By Kerry Rodgers
If anyone held doubts that world paper money is running white hot, the results of Spink’s London sale of April 12-14 should lay these to rest. Spink’s Barnaby Faull points out that the £2.8 million sale total [$4,649,193 once premium is included] is a probable world record for a single sale devoted entirely to world paper.
As anticipated, pre-sale the Bruce Smart collection of Middle Eastern notes came up trumps and then some. The superb quality of many lots saw price records broken front, left and center. Eight lots hammered for $10,000 or more. Top spots were occupied by three issues from Qatar and Dubai.
The highest price of $77,832 [£55,200], or more than twice upper estimate, was paid for a Qatar & Dubai Currency Board first issue 50 riyals, P-5. The grade was an outstanding PMG 65EPQ. While this note is not as rare as the 25 riyals, it is seldom found in such high grade.
The corresponding 25 riyals, P-4, was of comparable excellence. Graded PMG 64EPQ, it had no problems in achieving $69,372 [£49,200] on its £25,000-30,000 estimate.
An uncommon Qatar Monetary Agency 500 riyals of 1973, P-6, came described as, “undoubtedly one of the finest extant.” Bidders responded accordingly and it soared past its upper estimate of £20,000 to sell for $60,912 [£43,200] in PMG 66EPQ.
The next four places in the prices realized stakes were occupied by issues of the National Bank of Egypt:
• 50 piastres, Jan. 1, 1899, P-1a (Palmer signature), VF: $57,528 [£40,800];
• £1, July 8, 1928, P-20, PMG 64: $18,612 [£13,200] on a £2,000-2,500 estimate;
• £50 specimen, Jan. 16, 1906, P-5s, PMG 64: $16,920 [£12,000];
• £100 specimen, Sept. 6, 1913, P-16s, PMG 63: $16,920 [£12,000].
A Government of Iraq 10 dinars, L.1931, P-11b, took out eighth place. It came ex-George Kanaan and, graded about UNC, quickly romped to $17,766 [£12,600] on its £6,500-7,500 estimate.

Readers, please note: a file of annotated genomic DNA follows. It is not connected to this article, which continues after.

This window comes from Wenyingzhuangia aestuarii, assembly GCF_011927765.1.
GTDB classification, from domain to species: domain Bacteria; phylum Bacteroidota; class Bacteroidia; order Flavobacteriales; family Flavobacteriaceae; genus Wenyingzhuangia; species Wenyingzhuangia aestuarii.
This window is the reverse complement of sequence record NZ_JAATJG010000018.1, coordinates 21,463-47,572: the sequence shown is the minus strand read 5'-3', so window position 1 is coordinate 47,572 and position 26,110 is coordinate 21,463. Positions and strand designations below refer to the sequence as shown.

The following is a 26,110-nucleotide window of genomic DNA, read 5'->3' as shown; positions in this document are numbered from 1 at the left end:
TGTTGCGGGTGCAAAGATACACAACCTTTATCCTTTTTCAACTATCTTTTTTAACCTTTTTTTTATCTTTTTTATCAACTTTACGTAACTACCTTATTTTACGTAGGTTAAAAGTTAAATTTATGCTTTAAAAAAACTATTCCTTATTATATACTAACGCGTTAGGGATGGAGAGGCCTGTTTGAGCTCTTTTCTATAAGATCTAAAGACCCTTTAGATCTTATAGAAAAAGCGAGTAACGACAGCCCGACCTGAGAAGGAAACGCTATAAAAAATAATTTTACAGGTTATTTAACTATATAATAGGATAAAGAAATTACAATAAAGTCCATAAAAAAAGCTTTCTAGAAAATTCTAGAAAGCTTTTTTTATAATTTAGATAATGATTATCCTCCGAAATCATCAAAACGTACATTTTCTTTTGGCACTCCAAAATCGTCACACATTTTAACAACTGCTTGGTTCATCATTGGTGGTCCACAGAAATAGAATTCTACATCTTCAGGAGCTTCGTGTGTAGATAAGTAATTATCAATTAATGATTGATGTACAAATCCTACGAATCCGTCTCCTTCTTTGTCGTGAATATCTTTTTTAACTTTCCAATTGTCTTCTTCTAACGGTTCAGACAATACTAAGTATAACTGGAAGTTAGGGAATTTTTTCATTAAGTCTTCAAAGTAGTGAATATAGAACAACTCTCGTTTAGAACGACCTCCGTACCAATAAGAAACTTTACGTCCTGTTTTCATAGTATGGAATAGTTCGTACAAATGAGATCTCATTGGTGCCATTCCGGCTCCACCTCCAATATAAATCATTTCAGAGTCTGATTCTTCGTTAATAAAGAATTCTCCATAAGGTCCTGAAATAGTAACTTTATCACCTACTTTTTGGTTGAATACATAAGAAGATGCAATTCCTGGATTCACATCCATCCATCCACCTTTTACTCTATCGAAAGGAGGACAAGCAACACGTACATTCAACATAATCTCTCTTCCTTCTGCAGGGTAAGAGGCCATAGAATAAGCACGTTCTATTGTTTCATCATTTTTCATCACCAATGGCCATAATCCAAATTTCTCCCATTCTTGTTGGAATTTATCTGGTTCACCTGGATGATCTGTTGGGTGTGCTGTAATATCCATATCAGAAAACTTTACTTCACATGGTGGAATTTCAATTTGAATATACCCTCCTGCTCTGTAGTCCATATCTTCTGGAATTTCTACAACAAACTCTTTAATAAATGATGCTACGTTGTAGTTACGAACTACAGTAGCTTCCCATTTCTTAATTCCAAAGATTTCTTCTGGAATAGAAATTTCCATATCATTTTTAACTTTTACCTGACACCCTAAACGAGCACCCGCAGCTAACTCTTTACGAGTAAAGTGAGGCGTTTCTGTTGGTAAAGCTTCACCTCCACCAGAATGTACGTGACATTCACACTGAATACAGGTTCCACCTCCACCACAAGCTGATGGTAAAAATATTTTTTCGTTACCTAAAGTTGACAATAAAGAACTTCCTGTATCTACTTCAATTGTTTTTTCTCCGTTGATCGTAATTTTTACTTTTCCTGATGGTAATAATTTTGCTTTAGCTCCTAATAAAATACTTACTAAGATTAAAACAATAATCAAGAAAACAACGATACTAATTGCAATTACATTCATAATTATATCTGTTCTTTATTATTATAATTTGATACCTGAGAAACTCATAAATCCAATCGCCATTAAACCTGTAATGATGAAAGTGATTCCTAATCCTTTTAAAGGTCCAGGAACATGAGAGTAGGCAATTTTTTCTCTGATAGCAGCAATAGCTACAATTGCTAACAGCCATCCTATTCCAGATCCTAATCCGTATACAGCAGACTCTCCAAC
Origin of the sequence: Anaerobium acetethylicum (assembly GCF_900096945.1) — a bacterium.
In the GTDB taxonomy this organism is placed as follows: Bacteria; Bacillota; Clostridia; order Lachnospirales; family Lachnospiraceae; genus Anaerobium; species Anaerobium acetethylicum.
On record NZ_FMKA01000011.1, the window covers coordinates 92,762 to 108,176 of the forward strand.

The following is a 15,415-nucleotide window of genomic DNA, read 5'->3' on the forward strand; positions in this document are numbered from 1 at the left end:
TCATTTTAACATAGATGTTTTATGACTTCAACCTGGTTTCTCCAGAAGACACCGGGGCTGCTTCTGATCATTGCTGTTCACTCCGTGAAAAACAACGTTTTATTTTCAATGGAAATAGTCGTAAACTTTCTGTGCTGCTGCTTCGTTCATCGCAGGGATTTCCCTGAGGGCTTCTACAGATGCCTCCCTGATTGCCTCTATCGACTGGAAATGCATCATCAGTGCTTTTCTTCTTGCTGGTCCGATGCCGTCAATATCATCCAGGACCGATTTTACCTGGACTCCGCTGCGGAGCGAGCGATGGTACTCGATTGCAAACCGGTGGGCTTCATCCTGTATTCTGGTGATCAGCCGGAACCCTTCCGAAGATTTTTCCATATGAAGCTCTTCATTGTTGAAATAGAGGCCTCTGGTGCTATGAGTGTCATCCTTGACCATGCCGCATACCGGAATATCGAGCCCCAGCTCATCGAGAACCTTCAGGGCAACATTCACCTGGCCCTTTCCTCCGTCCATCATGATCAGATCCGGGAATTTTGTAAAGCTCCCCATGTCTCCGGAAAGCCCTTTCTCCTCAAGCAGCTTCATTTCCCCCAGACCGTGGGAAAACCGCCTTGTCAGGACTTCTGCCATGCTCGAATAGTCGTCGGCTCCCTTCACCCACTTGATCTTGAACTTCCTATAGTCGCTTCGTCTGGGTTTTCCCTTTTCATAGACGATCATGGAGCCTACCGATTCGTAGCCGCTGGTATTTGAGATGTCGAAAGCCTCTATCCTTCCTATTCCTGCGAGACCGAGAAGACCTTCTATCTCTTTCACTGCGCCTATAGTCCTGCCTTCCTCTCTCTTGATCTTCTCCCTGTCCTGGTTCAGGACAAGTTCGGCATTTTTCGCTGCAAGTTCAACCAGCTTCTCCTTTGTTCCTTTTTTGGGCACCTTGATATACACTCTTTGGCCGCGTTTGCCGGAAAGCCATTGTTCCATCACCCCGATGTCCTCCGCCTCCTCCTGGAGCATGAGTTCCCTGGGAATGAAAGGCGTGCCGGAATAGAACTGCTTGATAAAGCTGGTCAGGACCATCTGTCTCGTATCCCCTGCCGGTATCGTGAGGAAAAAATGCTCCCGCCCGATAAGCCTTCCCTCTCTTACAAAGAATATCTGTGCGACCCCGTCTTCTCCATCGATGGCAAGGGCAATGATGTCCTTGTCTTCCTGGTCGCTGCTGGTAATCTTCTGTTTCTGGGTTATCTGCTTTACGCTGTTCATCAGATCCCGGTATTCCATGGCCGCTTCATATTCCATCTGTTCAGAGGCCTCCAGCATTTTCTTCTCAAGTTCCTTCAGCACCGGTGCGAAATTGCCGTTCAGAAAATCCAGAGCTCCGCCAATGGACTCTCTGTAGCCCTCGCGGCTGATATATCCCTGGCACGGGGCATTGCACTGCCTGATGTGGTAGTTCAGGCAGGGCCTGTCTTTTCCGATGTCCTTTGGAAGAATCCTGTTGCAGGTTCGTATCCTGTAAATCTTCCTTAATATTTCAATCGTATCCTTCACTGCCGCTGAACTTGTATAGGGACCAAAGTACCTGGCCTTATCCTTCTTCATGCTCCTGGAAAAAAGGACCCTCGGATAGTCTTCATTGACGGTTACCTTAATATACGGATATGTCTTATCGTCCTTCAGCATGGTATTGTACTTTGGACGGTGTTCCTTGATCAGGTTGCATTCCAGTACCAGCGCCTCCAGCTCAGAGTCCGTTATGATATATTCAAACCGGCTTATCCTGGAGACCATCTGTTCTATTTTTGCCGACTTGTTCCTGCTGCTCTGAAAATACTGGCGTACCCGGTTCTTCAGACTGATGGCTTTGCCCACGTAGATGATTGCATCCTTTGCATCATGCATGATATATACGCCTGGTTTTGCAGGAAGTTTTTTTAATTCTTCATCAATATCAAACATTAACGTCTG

The Bruce Smart catalog was the second item on the agenda. The sale had opened with a 339-lot offering of British bank notes. These had no intention of being upstaged by any foreign issues.
Highest price here was $138,744 [£98,400] paid for a £1,000,000 Treasury note dated Aug. 30, 1948. It had come with a modest estimate of £40,000-60,000.
Several £1,000,000 Treasury notes have been sold in recent years for considerably lower amounts. This one, however, is historically important. It is one of only two believed still extant out of the original nine produced in connection with the Marshall Aid plan following World War II. Seven were destroyed. The two surviving examples were presented to the U.S. and U.K. treasury secretaries of the time.
Some distance behind, but still in the respectable money stakes, came three Bank of England rarities. A £500 signed by B.G. Catterns, issued at Liverpool and dated Aug. 30, 1932, P-333b, made $43,992 [£31,200] in PMG 30, while two consecutive £1,000s in about UNC signed by K.O. Peppiatt, drawn on London and dated Oct. 15, 1935, P-341, realized a comfortable $38,916 [£27,600] apiece.
With the British hors d’oeuvre and the Smart aperitif out of the way, Team Spink put their 1,790-lot world note main course on display. This occupied all of Wednesday and Thursday, April 13-14. It quickly devolved into more of the same.
By Thursday afternoon 57 lots had hammered in excess of $10,000; of those eight had taken more than $30,000. Leading the charge were:
• Bermuda, specimen two shillings and six pence specimen, Aug. 1, 1920, P-2s, good EF: $35,532 [£25,200];
• Gibraltar, WWI emergency £50, Aug. 6, 1914, P-5, about VF: $35,532 [£25,200];
• Leeward Islands five shillings specimen, Jan. 1, 1921, P-1s, about UNC: $71,064 [£50,400];
• Palestine £100 specimen, Sept. 1, 1927, P-11as, about UNC: $135,360 [£96,000];
• Palestine £100 uniface trial, ND (c.1938), NIP: $143,820 [£102,000];
• St Lucia five shillings specimen, Oct. 1, 1920, P-1s, good EF: $40,608 [£28,800];
• Spain 1,000 pesetas specimen, Jan. 1, 1875, P-10, about UNC: $35,532 [£25,200]
• Straits Settlements $1,000 specimen, March 17, 1911, NIP, Tan S5d, VF: $118,440 [£84,000].
Full details, including catalog and prices realized, are available at the Spink website www.spink.com. A 20 percent buyer’s premium has been added to the prices cited where 1GBP = 1.41USD.
This article was originally printed in Bank Note Reporter.
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• The Standard Catalog of World Coins, 1801-1900, 8th Edition is your guide to images, prices and information on the century's coins.
• The Standard Catalog of United States Paper Money is the only annual guide that provides complete coverage of U.S. currency with today’s market prices.